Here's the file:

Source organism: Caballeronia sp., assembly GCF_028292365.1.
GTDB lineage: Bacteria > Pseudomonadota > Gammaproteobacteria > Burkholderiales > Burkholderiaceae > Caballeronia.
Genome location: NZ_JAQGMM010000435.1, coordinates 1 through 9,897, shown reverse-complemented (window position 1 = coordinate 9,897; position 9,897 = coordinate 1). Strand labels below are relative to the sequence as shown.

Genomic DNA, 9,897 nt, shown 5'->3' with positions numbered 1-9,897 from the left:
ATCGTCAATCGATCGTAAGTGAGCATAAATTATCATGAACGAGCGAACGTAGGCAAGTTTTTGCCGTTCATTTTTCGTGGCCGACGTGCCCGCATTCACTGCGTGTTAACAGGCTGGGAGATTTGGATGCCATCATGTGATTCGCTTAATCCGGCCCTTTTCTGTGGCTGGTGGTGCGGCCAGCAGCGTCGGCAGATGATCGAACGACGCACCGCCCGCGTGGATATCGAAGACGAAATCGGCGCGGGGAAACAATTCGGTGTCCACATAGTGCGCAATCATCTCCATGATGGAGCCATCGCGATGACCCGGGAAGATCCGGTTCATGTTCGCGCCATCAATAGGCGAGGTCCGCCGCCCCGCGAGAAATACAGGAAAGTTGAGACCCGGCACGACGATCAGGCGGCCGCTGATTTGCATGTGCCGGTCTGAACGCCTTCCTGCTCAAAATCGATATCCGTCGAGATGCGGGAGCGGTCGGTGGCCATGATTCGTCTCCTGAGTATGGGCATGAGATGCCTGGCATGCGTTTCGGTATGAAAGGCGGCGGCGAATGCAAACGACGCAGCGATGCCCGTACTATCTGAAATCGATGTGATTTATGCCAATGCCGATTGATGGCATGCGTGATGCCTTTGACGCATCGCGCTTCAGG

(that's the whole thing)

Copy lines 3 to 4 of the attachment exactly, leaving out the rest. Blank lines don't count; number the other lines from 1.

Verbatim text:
Genome location: NZ_JAQGMM010000435.1, coordinates 1 through 9,897, shown reverse-complemented (window position 1 = coordinate 9,897; position 9,897 = coordinate 1). Strand labels below are relative to the sequence as shown.

Genomic DNA, 9,897 nt, shown 5'->3' with positions numbered 1-9,897 from the left: